The cutoff is not a hard and fast rule, but some former prosecutors expect Mueller to bend over backward to avoid taking steps that might be construed as improper before the midterms.
The window closes next week for special counsel Robert Mueller to take any more bombshell actions before midterm season officially kicks off, and people in the president’s orbit and across Washington are watching with heightened anticipation that a final pre-election surprise could come soon.
Longtime Donald Trump confidant Roger Stone emailed supporters Monday and asked for donations to his legal defense fund, saying he believes his indictment is imminent.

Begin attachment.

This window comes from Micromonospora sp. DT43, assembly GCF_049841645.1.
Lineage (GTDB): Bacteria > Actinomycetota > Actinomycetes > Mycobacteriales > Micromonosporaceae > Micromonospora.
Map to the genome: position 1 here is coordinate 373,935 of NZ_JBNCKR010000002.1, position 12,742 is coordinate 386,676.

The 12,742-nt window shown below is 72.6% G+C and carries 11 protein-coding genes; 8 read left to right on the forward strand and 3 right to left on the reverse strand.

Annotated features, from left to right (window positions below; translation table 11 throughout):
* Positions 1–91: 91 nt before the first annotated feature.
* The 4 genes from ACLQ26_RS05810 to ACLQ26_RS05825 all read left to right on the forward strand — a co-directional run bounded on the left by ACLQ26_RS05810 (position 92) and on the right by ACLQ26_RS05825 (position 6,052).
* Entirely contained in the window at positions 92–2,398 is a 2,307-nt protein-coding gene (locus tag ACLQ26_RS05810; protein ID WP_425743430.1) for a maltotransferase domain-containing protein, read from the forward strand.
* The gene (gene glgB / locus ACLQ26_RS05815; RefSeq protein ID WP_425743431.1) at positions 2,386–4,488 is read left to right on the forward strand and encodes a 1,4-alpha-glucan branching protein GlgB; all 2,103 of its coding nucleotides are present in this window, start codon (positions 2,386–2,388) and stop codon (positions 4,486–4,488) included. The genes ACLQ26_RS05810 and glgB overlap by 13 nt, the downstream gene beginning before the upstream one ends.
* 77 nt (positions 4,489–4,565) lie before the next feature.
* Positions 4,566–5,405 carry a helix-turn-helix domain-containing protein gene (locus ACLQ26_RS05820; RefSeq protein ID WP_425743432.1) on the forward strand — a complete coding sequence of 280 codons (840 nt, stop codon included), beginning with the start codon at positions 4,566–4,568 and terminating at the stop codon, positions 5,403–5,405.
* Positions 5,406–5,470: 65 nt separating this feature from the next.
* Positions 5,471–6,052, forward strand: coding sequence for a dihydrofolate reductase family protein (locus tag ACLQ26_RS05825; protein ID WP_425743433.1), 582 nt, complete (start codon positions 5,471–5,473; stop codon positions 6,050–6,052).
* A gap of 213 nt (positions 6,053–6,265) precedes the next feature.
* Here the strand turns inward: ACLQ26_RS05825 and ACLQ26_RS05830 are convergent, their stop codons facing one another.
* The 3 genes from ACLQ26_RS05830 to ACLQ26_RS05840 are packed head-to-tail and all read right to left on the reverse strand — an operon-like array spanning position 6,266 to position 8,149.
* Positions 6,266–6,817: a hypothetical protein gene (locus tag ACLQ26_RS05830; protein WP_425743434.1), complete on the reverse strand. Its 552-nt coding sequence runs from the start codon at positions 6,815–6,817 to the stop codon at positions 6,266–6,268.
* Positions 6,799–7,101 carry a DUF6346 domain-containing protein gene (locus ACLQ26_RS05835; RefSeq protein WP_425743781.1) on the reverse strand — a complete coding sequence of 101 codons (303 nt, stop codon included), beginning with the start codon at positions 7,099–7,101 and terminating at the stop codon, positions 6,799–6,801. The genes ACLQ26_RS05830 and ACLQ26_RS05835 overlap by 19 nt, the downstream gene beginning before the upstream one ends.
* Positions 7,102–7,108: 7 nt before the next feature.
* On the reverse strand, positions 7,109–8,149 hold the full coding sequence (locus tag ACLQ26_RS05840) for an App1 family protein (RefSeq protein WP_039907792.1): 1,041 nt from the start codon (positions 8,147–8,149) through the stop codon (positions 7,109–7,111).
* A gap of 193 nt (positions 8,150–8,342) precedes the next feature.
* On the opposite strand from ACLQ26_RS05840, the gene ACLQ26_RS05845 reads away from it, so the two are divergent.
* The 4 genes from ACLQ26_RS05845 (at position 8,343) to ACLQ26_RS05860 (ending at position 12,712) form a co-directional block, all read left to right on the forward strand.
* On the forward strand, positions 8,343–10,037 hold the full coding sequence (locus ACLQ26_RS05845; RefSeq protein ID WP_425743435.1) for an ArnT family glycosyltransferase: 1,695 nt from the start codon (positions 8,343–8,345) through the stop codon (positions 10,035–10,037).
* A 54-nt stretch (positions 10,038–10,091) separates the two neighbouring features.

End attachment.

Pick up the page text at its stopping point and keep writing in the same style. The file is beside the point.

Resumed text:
The president’s personal lawyer, Rudy Giuliani, has publicly called on Mueller to wrap up his investigation into Trump by the end of next week, when the midterms will be two months away.
“Just a few days before 60 day run-up to 2018 elections,” Giuliani tweeted Saturday from his golfing vacation in Scotland. “If Mueller wants to show he’s not partisan, then issue a report on collusion and obstruction.”
The increased attention stems from Justice Department guidelines that recommend against law enforcement taking major investigative or prosecutorial actions close to an election, so as not to unduly influence voters. Although primaries have been underway for months, Giuliani and others have said the 60-day period before the election should be free of any big activity by Mueller’s team.
But a close read of Justice Department policy shows that the cutoff is not a hard and fast rule, according to more than a dozen current and former Justice Department officials and other legal experts.